A good work ethic, a job, and a savings plan paid off for Amelia Acala. Before her senior year started, she was rolling in a car purchased with money saved from her customer service job with Legacy Emanuel’s Food and Nutrition Services.
The Rex Putnam High School graduate came to the hospital almost two years ago through a partnership Legacy Health has with the Oregon Youth Transition Program YTP), a statewide vocational rehabilitation services program based in public schools. The program matches students with disabilities or emotional issues, who are motivated to work, with local employers. The program is designed to help students make career choices through a paid employment experience.
“My counselor encouraged me to apply for this program because I’m organized, always got to class on time and I’d ask a lot of questions in classes, all skills needed for a job,” says Amelia. “But, I wasn’t handed the job,” she giggles. “I had to go through
several interviews at Emanuel.”
Once onboard, the now 19-year-old worked part-time, even through a busy senior year, which included prom and graduation. “My supervisor made it happen,” says Amelia. “It was really nice to have a car because I was on-call and could get here quickly after class.” Amelia usually started work at 2 p.m. and clocked several hours of work after school.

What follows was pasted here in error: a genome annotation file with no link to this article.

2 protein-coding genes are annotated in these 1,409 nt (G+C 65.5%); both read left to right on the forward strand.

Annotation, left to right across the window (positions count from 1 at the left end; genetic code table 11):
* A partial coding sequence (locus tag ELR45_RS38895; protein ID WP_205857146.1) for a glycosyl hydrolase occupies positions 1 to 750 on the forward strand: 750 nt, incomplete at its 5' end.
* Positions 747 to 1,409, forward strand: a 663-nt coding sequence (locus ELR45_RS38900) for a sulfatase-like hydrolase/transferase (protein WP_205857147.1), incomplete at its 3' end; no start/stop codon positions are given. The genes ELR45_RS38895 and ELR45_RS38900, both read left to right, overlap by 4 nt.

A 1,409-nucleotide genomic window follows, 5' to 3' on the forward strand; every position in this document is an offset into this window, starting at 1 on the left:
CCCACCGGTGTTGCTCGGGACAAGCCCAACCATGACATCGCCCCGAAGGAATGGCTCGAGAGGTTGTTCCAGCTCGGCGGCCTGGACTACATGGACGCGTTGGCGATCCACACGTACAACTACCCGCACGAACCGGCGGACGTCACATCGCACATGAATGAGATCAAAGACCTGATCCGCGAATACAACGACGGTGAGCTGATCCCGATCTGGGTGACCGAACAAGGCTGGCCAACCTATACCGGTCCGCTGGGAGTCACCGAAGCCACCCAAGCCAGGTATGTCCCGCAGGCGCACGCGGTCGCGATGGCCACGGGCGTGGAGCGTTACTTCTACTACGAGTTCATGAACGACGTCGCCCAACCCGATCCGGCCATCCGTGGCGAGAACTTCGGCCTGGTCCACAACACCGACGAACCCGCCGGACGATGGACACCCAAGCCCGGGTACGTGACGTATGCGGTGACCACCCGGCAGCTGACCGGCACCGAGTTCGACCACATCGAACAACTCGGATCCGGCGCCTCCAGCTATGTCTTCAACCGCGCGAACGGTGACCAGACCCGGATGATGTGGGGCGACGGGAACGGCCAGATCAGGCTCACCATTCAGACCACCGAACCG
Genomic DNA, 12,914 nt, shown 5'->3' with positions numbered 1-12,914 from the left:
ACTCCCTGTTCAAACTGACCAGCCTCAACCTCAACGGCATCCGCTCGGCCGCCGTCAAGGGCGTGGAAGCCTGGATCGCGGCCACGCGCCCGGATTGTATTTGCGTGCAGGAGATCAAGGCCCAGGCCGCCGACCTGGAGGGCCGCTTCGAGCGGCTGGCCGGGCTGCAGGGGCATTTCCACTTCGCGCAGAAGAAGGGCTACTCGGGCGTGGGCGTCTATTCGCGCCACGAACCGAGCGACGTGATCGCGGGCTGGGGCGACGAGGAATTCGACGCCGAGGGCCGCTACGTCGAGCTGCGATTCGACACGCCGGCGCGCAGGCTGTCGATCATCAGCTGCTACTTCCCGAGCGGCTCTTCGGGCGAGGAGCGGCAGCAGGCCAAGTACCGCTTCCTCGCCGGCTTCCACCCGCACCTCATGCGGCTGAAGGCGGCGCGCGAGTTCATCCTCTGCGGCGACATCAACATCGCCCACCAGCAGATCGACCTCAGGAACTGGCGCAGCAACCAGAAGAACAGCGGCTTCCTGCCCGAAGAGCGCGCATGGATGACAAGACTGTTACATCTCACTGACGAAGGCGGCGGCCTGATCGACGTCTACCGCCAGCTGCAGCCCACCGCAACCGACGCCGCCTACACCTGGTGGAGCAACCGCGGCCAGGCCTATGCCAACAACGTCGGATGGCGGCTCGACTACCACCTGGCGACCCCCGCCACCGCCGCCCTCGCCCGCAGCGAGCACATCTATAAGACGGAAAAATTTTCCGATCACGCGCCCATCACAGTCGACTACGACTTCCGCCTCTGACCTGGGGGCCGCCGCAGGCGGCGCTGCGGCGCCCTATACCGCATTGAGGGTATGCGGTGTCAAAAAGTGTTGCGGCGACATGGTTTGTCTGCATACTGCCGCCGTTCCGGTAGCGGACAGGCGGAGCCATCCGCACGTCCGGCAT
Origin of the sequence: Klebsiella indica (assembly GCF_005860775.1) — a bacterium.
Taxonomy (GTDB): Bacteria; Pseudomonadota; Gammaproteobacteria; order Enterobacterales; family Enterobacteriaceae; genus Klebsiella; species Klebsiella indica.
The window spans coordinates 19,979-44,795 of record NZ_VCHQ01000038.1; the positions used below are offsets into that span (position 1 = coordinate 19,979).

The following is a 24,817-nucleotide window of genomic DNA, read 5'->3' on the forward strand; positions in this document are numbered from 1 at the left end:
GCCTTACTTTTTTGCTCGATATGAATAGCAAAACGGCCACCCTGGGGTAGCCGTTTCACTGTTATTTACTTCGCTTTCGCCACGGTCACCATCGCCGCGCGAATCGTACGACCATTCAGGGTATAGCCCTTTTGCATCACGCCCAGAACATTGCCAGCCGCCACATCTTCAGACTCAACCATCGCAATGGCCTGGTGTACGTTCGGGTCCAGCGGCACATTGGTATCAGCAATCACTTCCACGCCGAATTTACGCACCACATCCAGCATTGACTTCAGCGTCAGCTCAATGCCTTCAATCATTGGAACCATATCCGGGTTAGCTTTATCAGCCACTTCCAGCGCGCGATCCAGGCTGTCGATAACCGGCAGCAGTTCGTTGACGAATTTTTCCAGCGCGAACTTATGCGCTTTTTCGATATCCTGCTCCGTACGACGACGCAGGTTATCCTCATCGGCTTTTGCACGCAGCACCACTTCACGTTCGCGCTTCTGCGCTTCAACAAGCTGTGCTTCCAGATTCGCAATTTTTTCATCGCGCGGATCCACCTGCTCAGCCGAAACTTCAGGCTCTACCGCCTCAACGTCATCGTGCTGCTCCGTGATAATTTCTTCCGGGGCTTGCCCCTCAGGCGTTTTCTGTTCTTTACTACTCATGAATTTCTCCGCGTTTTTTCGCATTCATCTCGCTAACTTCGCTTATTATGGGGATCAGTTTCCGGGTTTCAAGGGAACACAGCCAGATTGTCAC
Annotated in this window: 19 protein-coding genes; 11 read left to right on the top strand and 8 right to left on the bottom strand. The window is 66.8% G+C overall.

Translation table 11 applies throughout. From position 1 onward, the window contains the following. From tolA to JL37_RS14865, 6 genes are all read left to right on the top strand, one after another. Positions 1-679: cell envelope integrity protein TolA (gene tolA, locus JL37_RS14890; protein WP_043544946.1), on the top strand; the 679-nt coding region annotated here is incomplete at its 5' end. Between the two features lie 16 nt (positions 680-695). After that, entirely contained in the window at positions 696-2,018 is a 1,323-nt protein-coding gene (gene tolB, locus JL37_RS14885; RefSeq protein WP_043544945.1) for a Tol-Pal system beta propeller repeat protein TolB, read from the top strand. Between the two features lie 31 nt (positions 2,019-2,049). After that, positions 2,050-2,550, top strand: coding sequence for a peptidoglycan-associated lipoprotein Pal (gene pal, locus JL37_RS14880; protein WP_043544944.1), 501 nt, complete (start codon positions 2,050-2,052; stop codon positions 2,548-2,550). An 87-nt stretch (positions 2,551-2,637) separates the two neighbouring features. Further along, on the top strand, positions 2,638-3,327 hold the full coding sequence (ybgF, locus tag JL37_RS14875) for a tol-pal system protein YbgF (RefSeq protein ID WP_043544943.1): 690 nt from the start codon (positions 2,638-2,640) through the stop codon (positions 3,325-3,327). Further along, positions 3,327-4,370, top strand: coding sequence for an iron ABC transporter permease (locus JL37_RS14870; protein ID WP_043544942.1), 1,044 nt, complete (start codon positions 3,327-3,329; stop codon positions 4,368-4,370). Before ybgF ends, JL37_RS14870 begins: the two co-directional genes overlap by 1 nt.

Tressa Graham, a supervisor with Legacy Health’s Food and Nutrition Services, says Amelia was one of the first YTP students. “She was the face of our program,” says Tressa. “When the YTP asks me what kind of student employee are we looking for, I say find me another Amelia. She is a
pleasure to work with and I’ve watched her grow from a high school student to a very responsible and dependable individual.”
Amelia’s bright and infectious smile is suited for greeting customers and taking food orders at the hospital’s 24 -Hour Heart Beat Café or as a hostess delivering meal carts to patient rooms at Emanuel. Her disability is invisible to most but behind the constant smile was a student struggling to communicate with her peers, teachers and even her family. “I didn’t speak as earlier as my brother or sister and I mumbled until I was about five,” says Amelia. “My grandma, a school teacher, convinced my parents to get my hearing checked because she thought I might be deaf or have a learning disability.” Turns out Amelia could hear but did need extra time learning and got the necessary accommodations to help her succeed in school and now in college. “I discovered how to balance work and school. I graduated high school on time and have completed a year of community college, all while working part-time.”
Legacy Health celebrates Amelia and the many student workers from the YTP. “This partnership brings us students who have the ability to work and who have a documented disability,” says Pamela Weatherspoon, Legacy Health’s diversity program manager. “People with disabilities bring perspective, talent, and creativity to our workplaces, just like anyone else.”
For more information contact:
Legacy Emanuel Public Relations
By Vicki Guinn